Issue:  Vol. 48 / No. 3 / 18 January 2018

School board won't change JROTC rule


School board member Kim-Shree Maufas
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In a controversial 3-3 vote at a special meeting Tuesday, the school board failed in an attempt to eliminate physical education credit for the Junior Reserve Officer Training Corps program for San Francisco Unified School District students.

Citing the last-minute nature of the meeting held June 17 with only 24 hours notice, three board members voted against eliminating PE credit for JROTC classes. The board members argued that logistical concerns, like arranging more PE classes, would make implementing such a change difficult on short notice.

Three other board members, citing a letter from San Francisco-based Public Advocates requesting information that indicated a possible lawsuit, voted for the measure.

The board was tight-lipped about the specifics of the possible litigation, but did say that the letter it received from Public Advocates indicated that the school board was in danger of litigation for violating state rules around JROTC.

The school board has approved eliminating JROTC from the district by the 2009 school year. Among the reasons for discontinuing the program is the military's anti-gay "Don't Ask, Don't Tell" policy that prevents gays and lesbians from serving openly in the armed forces.

School district officials declined to give the date when the letter was received by the board, explaining that the letter was not a public document.

JROTC instructors are not certified gym teachers and the JROTC content is not approved by the board, said Mark Sanchez, the openly gay president of the school board, in his description of the Public Advocate letter.

The meeting room was packed with members of the public who came in equal measures to testify in favor of and protest against the JROTC program. The vote was significant because disallowing JROTC as PE credit would result in dramatic decreases in the program's enrollment.

Board members seemed frustrated to have the issue back on their agenda after their 4-2 vote in 2006 to phase out JROTC by the end of the 2008 school year, which they later extended to the 2009 school year.

"I thought this was settled," said board Vice President Kim-Shree Maufas, referring to the board's earlier decision to phase out the program.

She expressed regret that the meeting reawakened feelings around what she termed a difficult issue for both supporters and critics of JROTC.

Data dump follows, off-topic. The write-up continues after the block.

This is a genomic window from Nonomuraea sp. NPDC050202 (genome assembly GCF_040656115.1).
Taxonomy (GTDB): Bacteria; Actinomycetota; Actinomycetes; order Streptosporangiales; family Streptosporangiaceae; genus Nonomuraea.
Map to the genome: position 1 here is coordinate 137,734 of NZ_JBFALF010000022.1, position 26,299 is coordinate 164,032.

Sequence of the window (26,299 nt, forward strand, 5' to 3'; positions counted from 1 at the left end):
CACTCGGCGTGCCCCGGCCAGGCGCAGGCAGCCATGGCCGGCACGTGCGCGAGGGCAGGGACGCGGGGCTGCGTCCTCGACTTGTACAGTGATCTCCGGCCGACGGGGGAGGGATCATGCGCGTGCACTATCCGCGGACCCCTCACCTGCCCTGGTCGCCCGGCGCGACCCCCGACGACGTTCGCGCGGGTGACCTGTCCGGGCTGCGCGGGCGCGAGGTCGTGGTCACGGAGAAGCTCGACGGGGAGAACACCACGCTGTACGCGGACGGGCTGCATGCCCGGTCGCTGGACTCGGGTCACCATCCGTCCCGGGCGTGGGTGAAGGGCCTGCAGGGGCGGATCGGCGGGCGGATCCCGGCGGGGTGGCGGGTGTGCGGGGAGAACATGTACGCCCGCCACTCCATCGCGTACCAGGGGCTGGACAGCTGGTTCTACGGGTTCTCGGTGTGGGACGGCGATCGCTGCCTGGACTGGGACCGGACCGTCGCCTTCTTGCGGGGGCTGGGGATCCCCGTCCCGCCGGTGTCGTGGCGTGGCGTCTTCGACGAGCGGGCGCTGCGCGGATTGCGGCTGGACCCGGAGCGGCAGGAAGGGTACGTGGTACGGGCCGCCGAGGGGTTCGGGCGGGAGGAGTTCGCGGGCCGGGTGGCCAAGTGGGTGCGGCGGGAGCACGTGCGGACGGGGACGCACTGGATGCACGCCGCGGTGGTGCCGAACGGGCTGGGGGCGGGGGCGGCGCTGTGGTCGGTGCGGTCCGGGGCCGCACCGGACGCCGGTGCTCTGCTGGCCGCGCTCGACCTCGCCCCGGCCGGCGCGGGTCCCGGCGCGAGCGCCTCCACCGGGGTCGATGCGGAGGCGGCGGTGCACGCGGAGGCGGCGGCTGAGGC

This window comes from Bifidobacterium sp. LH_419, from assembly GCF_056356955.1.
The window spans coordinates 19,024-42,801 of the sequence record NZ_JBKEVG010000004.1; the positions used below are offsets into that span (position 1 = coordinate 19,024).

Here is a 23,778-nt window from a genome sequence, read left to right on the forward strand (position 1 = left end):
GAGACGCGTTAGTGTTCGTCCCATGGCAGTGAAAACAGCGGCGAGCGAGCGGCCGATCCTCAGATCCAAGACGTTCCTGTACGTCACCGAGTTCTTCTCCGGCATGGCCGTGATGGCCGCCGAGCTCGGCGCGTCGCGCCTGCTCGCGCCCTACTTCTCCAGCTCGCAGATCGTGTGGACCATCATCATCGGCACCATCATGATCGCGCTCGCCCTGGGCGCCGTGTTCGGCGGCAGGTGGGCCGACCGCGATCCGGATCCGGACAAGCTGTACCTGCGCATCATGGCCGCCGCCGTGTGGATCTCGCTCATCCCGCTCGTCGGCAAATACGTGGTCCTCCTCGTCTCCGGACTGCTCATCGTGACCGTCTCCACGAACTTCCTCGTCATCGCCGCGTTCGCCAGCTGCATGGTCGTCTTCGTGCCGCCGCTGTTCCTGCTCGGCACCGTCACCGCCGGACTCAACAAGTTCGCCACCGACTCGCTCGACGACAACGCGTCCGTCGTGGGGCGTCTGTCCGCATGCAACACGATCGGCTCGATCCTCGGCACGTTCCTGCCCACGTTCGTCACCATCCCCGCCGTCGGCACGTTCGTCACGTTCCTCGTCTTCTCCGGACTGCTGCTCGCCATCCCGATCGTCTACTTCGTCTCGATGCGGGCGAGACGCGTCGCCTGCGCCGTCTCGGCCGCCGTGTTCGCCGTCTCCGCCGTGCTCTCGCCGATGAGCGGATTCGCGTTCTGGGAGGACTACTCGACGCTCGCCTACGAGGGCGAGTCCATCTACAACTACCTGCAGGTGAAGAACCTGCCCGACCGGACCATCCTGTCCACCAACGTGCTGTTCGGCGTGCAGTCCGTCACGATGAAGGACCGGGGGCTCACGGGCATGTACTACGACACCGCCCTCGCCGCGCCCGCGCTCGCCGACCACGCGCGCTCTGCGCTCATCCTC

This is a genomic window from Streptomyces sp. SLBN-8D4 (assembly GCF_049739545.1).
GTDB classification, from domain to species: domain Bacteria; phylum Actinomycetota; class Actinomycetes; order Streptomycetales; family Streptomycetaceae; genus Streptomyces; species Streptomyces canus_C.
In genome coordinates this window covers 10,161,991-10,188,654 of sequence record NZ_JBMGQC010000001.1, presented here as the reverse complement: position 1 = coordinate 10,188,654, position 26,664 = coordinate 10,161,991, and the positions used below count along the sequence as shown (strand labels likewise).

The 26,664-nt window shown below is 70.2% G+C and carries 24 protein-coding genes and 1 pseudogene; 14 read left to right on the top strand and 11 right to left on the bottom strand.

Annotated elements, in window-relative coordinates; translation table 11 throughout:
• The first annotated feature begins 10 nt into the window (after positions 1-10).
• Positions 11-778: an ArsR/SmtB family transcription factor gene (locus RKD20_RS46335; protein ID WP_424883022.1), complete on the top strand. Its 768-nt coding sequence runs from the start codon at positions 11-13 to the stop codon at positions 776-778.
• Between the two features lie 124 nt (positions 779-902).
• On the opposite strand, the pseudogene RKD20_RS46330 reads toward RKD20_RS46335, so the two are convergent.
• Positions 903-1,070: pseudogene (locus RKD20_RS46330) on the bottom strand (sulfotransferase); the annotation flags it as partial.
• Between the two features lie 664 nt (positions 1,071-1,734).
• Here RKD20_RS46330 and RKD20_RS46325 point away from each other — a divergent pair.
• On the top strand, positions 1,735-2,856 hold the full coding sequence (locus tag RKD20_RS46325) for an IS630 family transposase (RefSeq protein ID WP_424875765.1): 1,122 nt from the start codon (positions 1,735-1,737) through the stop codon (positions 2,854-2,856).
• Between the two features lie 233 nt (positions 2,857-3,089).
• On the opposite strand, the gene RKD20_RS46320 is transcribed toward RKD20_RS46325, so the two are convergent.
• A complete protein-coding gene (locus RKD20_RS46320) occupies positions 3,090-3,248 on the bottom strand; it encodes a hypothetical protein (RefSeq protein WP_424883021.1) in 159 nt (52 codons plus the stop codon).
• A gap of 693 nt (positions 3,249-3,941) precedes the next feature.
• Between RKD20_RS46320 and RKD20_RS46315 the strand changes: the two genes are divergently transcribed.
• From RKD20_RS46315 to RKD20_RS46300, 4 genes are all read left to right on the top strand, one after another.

The line of members of the public offering comment on the issue stretched from the podium to the back of the room and included a number of former and current San Francisco district high school students as well as protesters from groups including Veterans for Peace and the Green Party.

Peace protesters argued that JROTC was a recruiting program for the armed forces and strenuously objected to its presence in the schools.

The military also discriminates against LGBTs in clear violation of school district policies, noted queer activist Tommi Avicolli Mecca.

How could the school board tolerate such discriminatory practices even as gays and lesbians married down the street, asked Avicolli Mecca, referring to same-sex couples at City Hall on the first full day of legal same-sex marriage in California.

San Francisco high school students, who filled rows of the meeting room for two hours waiting for the budget meeting to end and the special session to begin, expressed their devotion to JROTC during public comments. Many held signs that read "I love JROTC" and "They want to get rid of our PE credit! That's crazy!"

"No one asked about the students ... people who care about the program like me are being left out," said one Mission High School student.

"I am also a bisexual, and I don't feel any discrimination at all," she said, leaving the podium to the applause of other JROTC supporters.

After two hours of public testimony and debate, commissioners Maufas, Hydra Mendoza and Jill Wynns voted against changing the JROTC rules. Eric Mar, Norman Yee, and Sanchez voted for the change.

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